CLOSER BOND BETWEEN GENERATIONS
Young grandparents also tend to have more in common with their adult offspring when it comes to child-rearing, which can lead to closer family ties.
Indeed, Foreign Minister Vivian Balakrishnan, 54, who became a grandfather on New Year’s Eve 2015 when his daughter Natalie gave birth to her first child, had told The Straits Times: “I have always believed that it is good to start early. We are glad our daughter heeded our advice.”
Indeed, public servant Jessica Bin, 25, says the relative youthfulness of her mum, Lay San, and her dad, 57-year-old Tony Bin, means they share a similar parenting philosophy.
For instance, both sides agree on the importance of play and enjoying the outdoors for children, says Jessica husband, engineer Jerwin Aligguy, 27.
Her grandchild’s arrival sealed Lay San ‘s decision to sell off her business, an enrichment centre she co-owned, last year. “It was perfect timing, time not to be working that hard,” says Lay San, who had been mulling over other options such as pursuing a master’s degree in counselling, before she volunteered to take care of Jeremiah full-time.
As a working parent when her three children were growing up, she says she “wasn’t as hands-on” then as she is with her grandson now. And Jessica says her parents’ support has “made the transition to parenthood easier”.
GLAD FOR THE HELP
From leftt: Alvin Lin and 18-month-old Asher; Alvin’s wife Venessa Lim; and her parents Joanne Chua and Ferry Lim.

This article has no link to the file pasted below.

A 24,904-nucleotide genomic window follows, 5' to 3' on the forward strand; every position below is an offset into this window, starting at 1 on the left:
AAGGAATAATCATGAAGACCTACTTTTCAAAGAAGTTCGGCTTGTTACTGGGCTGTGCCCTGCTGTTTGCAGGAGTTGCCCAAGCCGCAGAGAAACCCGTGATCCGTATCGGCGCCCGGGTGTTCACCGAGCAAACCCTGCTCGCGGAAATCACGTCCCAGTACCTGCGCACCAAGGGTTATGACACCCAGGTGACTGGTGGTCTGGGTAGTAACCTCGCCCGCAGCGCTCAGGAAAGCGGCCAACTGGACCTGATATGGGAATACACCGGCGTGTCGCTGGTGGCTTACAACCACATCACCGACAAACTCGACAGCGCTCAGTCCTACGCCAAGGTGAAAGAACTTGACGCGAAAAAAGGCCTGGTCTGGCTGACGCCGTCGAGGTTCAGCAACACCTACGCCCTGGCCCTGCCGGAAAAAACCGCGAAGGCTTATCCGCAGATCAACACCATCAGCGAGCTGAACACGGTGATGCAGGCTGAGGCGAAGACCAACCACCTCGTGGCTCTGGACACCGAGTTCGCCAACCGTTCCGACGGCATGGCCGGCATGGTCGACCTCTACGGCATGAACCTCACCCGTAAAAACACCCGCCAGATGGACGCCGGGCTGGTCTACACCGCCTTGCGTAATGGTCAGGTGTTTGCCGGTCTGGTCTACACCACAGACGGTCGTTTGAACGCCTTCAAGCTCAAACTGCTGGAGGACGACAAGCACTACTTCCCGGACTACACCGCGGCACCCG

Balancing work and family life as a new mum was made easier for civil servant Venessa Lim, 29 (pictured above), because her mum, Joanne Chua, is a young grandmother. Joanne, founder and director of a jewellery shop, became a grandmother at 54 when her elder daughter Venessa’s son, Asher, was born.
Venessa says it helps that her mother, now 56, is still working as she is “able to better understand our challenges relating to work and having a toddler. It helped alleviate the stress of my going back to the workforce as a new mum”.
Having taken five months’ no-pay leave on top of four months’ maternity leave, Venessa did not have many days off when she returned to work. Like some other children who are in childcare, Asher, now 18 months old, is prone to falling ill and Grandma Joanne sometimes takes leave to care for him.
Family culture was a factor that influenced Venessa to have children earlier rather than later. Joanne, whose daughter calls her a “benchmark”, married at 26 like she did and both of them had children in their late 20s.
Venessa and her husband, regional sales manager Alvin Lin, 30, dated for nine years before getting married. The couple and their son live with her parents.
Her father, sales operations manager Ferry Lim, 60, says he encouraged her to have a child early so he could play with the child. “After being married for more than 30 years, my communication with my wife would also be broader with a grandchild,” he adds.
RESPECT THE PARENTS
Experts caution that young grandparents need to respect their adult children’s new role.
Shelen Ang, principal trainer at Focus on the Family Singapore, says: “Since it may not have seemed that long ago that their children were still under their care, young grandparents need to be mindful that they do not take over the role of their children as parents.
“Their children need to be given space to grow into their own style of parenting.”
A version of this article first appeared in The Straits Times.
(Photos: Demond Wee, Aziz Hussin/SPH)